Not too long ago I had someone pitch me a book. The book had good potential, but needed some revisions. As in other cases in my experience, the author was ready to participate in the marketing of the book, but by that it seemed clear that it was going to be publisher-initiated. The author expected me to help him revise his book and then take the lead on advertising it. This is what ‘traditional publishers’ do. I had to explain that A., I am not a publisher in that sense and B., publishers like that are a dying breed. There are of course many cases where publishers will provide these services, and probably always will be. However, there is something really new that is afoot–we may term it the marriage of Print on Demand technologies and the Internet, and just for kicks, the word processor.
Today, every author and his mother can produce a book, and they are. Moreover, the author’s mother is doing the same! Literary agencies and publishers have to cope with a huge influx of submissions while keeping their eye out for the title that they reasonably expect will be able to turn a profit in the era of the Ebook and collapsing brick and mortar book chains–and the continued dominance of Amazon.com.
The demise of the brick and mortar book chains have an important side effect. When the book stores were the primary avenue by which best-sellers were made, the cozy relationship between the publishers and the chains meant that it was easier to block the self-published authors from the path to success. However, with the book stores going under, other avenues such as social media, pay-per-click advertising, and reviews on Amazon, have become increasingly powerful routes to exposure for authors. And anyone can avail themselves of these options. And they are. There is no more blocking anyone from the ‘means of marketing.’
I saw on a literary agent’s web page today a compelling indicator of what this means for publishers. The search was on for “authors with the ability to partner with publishers to market their work.”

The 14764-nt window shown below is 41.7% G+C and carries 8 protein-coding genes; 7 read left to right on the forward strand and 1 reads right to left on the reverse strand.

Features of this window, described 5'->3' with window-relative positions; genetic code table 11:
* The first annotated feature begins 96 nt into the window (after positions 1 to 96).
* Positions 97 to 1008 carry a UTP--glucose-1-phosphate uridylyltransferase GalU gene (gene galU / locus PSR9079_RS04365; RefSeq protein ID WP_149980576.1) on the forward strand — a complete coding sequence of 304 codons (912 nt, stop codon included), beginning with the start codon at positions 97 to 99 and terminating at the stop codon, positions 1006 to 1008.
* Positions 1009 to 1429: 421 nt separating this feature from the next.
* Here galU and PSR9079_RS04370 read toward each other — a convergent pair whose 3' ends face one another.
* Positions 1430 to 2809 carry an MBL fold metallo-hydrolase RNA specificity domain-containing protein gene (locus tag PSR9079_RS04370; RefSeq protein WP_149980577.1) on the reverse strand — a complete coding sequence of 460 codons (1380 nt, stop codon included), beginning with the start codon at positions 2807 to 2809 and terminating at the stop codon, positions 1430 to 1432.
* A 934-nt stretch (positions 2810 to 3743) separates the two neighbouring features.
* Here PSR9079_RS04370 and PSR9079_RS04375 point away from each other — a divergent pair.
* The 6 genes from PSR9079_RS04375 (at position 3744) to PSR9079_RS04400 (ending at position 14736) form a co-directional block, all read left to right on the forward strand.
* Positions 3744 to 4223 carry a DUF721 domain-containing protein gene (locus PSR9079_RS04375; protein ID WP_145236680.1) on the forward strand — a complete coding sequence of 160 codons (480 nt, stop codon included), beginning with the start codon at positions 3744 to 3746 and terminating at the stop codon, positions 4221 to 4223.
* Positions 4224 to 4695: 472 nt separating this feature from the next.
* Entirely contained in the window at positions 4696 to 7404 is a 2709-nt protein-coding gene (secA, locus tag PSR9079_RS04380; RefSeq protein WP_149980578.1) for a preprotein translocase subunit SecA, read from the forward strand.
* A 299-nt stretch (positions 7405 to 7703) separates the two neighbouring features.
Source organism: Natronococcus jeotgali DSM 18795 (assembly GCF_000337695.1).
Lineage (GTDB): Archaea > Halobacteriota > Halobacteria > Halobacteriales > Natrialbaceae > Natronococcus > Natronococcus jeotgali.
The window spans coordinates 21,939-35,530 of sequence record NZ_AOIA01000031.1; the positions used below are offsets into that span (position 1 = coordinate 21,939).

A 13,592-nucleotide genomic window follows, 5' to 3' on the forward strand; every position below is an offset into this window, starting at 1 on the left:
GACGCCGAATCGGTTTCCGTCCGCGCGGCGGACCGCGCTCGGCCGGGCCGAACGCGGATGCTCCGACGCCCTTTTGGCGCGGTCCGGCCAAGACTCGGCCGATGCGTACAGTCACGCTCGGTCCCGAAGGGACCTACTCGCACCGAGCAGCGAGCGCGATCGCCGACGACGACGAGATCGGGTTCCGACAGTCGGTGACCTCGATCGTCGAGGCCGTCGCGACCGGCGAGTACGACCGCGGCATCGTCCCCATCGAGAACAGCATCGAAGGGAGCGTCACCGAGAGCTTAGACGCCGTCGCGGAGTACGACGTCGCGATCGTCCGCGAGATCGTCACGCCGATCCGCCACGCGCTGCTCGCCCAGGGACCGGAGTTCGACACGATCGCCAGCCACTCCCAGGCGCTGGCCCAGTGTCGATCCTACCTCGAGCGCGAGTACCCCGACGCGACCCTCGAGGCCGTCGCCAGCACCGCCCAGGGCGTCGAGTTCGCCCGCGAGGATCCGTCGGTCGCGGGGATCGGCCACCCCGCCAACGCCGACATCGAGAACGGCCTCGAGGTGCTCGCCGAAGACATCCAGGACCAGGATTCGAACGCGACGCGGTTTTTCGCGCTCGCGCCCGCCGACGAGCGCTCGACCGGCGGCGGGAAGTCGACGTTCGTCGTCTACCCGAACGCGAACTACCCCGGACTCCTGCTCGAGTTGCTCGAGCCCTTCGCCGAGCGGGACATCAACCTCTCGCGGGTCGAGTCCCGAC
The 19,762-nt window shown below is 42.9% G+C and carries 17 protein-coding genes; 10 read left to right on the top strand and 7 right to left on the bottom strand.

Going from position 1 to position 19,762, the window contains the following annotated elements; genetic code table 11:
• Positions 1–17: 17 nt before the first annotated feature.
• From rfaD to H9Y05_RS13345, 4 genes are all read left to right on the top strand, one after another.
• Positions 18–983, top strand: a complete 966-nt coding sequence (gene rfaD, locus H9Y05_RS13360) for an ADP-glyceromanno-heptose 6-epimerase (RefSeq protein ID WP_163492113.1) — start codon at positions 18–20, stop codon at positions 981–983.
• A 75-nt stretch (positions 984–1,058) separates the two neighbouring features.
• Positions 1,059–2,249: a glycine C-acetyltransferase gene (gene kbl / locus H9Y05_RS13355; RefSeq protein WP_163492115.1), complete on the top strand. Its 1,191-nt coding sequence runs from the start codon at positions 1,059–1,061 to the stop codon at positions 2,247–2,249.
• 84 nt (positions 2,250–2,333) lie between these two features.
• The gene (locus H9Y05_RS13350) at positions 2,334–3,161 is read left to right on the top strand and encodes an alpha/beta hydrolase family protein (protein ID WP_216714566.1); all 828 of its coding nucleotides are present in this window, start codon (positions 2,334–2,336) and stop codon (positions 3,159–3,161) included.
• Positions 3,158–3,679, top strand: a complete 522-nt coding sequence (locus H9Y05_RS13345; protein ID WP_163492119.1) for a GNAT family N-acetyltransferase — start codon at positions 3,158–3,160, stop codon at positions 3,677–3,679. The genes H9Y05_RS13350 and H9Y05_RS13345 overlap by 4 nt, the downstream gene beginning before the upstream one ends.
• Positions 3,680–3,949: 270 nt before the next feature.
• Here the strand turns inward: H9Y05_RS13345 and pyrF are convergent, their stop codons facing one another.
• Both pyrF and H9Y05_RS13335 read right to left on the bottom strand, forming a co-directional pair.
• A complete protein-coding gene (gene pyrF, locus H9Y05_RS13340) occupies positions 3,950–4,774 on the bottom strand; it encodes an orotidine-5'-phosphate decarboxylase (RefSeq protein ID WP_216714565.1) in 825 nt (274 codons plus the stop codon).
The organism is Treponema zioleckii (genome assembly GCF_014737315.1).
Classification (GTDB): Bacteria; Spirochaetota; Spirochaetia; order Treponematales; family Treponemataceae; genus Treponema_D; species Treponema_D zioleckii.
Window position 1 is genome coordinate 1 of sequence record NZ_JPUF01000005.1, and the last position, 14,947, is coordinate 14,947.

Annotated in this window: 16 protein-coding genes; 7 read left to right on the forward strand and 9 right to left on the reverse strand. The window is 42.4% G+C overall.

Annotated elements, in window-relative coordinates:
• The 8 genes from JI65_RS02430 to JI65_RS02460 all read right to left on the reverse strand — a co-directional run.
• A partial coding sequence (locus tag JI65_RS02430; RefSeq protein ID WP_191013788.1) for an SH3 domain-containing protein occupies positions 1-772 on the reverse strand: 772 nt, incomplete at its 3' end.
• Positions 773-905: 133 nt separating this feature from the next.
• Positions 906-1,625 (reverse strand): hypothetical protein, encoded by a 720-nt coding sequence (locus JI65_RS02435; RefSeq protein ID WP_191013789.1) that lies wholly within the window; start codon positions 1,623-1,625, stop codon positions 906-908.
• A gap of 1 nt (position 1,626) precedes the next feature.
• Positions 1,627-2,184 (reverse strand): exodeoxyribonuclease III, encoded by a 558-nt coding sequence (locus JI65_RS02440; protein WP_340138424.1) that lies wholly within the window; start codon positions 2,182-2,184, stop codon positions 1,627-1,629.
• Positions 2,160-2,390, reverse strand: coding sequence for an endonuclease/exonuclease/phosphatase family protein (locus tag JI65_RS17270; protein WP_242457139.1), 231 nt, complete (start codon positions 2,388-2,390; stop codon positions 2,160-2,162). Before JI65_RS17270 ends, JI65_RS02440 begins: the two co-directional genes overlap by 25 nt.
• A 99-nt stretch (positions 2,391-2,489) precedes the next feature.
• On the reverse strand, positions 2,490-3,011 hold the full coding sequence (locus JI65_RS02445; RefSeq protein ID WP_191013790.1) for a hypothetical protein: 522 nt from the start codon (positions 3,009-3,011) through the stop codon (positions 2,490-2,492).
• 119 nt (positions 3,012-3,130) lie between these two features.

In the great melee of authors getting their work out to the masses and making use of tools that publishers themselves are increasingly relying upon, the publishers are looking for authors ready, willing, and able, to take the initiative in marketing their work.
Many if not most of the authors I interact with (and in this, I will include myself) self-promotion of any kind is just not the kind of thing they find enjoyable. Really, it is downright uncomfortable. Here’s the bad news, friends: TOUGH.
Digital technologies have made it easier than ever to produce, distribute, and market a book. The person best able to advocate for a book is the one who wrote it. That means that if a publisher has to choose between two books of equal quality and the difference lies in the willingness of one author to get out their and hawk their book, that’s the one they’re going to go for. When you are Stephen King or JK Rowling, perhaps you can ignore such uncomfortable realities, but until then, pinning your hopes on finding a publisher that is going to do all the work for you, happily satisfied that they found a quality manuscript, is increasingly just that: a mere hope.
Realities such as these is why I formed Bard and Book Publishing. We are focused here on building a community of readers and authors, and I hope that you will join us. Authors interested in hearing more about my take on digital revolution in book selling should take a look at my latest, a little booklet called: Superfan: How You Can Turn Your Favorite Indie Author Or Artist Into a Star – A “New Economy” Advertising Primer for Authors and the People Who Love Them
The tips in this book can apply as much to authors as to the ‘superfans’ that I call upon to be the authors advocates, since, as I have just argued, the authors themselves are the best advocates for their work.